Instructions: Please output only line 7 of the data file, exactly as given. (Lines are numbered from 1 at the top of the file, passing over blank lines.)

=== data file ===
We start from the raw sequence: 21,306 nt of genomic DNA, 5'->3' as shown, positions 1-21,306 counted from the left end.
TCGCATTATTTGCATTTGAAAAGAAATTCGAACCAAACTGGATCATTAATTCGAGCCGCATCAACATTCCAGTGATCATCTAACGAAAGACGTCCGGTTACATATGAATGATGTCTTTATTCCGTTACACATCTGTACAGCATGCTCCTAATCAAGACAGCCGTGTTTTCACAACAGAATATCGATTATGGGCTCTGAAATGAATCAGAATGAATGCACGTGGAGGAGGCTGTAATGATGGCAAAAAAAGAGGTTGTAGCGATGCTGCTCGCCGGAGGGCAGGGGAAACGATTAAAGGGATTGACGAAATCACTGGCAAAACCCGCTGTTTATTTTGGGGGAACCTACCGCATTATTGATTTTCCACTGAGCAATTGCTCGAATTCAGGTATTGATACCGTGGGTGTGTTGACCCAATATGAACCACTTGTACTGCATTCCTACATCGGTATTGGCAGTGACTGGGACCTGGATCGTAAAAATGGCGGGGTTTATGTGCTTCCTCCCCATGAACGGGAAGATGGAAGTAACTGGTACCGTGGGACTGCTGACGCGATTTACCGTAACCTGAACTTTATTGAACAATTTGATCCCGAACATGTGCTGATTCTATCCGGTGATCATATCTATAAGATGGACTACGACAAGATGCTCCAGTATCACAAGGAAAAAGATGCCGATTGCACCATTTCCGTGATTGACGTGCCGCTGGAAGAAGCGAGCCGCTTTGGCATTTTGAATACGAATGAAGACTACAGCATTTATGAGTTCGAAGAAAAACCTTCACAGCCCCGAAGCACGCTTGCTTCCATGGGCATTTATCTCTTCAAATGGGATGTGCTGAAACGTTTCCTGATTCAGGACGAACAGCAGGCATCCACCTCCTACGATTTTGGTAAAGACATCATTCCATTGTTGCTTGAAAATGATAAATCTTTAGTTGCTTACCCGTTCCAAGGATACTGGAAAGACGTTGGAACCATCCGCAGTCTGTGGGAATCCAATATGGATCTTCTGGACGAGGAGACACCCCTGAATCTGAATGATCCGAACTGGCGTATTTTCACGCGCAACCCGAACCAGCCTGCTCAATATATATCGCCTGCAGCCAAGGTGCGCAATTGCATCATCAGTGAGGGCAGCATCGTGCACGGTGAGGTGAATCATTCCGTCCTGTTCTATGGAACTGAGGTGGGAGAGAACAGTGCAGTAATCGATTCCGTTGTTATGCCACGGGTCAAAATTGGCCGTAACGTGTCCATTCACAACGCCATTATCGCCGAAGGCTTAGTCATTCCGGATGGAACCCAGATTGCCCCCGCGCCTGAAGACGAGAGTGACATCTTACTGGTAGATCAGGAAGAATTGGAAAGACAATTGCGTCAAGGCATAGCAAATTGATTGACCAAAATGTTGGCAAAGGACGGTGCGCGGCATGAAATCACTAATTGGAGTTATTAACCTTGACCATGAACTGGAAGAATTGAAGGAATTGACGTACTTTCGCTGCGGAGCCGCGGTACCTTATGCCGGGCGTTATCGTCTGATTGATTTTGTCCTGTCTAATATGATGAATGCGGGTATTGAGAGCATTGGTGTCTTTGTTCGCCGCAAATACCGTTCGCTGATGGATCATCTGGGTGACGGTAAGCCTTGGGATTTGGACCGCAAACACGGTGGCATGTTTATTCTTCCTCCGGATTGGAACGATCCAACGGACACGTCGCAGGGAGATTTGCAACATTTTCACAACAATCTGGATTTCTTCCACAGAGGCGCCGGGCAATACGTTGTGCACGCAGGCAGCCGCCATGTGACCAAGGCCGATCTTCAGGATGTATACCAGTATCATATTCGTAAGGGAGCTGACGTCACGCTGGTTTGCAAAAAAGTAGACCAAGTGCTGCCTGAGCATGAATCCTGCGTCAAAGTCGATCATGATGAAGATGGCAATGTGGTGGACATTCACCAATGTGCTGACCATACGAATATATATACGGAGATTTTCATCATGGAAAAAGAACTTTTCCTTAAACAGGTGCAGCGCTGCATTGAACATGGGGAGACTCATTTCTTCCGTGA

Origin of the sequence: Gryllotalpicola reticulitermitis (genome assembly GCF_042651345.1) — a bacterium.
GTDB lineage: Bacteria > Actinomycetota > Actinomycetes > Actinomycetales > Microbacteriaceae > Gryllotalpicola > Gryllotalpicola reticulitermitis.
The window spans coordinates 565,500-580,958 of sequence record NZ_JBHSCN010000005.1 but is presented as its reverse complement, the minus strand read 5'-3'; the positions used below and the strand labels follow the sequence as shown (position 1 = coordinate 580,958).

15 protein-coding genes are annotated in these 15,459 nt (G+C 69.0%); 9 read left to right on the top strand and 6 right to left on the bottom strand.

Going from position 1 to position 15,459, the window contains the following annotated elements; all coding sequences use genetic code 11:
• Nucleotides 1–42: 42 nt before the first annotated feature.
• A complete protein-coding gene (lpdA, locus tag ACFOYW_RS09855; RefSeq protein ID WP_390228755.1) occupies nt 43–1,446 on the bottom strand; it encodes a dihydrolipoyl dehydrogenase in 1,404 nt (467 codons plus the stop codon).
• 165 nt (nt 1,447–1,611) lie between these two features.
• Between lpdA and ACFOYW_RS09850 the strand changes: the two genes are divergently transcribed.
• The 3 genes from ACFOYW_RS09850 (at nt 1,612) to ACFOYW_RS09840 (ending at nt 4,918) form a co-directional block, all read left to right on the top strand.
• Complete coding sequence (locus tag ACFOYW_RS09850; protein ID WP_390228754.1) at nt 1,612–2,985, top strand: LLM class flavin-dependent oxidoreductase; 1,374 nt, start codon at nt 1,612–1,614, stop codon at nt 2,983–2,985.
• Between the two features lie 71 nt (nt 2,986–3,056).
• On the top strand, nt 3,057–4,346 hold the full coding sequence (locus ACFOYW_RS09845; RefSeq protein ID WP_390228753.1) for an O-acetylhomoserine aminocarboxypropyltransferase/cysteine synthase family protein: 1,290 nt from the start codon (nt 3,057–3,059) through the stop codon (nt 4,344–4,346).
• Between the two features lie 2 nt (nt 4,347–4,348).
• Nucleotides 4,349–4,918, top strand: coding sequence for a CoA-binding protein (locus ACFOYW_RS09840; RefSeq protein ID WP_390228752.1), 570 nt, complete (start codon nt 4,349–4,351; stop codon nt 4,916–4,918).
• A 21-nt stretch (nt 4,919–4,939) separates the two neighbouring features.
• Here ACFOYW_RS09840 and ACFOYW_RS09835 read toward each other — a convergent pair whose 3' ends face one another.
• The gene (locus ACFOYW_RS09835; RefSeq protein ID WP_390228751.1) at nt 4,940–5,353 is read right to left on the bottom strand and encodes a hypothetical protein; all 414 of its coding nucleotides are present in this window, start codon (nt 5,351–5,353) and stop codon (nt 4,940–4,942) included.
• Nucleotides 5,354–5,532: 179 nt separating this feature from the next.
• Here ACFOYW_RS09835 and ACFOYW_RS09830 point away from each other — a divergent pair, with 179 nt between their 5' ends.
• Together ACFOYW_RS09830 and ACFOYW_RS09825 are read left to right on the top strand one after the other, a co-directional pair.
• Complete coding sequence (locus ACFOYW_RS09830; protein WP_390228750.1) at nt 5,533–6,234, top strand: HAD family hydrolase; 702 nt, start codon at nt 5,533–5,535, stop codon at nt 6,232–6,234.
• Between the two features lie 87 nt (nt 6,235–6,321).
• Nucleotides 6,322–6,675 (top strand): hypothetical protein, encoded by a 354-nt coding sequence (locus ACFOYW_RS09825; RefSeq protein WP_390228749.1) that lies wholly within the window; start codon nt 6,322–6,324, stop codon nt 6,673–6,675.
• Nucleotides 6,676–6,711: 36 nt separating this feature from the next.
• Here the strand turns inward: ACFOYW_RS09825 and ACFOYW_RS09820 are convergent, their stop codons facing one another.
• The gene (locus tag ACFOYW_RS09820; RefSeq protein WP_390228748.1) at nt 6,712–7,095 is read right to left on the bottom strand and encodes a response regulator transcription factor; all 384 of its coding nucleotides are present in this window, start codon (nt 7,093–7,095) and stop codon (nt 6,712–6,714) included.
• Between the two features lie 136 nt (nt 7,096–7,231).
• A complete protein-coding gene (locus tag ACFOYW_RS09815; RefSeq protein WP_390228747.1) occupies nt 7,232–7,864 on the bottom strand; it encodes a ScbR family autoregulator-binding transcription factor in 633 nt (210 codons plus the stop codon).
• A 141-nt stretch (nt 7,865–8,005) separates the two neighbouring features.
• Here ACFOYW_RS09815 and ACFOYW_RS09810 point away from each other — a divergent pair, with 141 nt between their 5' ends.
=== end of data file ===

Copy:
Going from position 1 to position 15,459, the window contains the following annotated elements; all coding sequences use genetic code 11: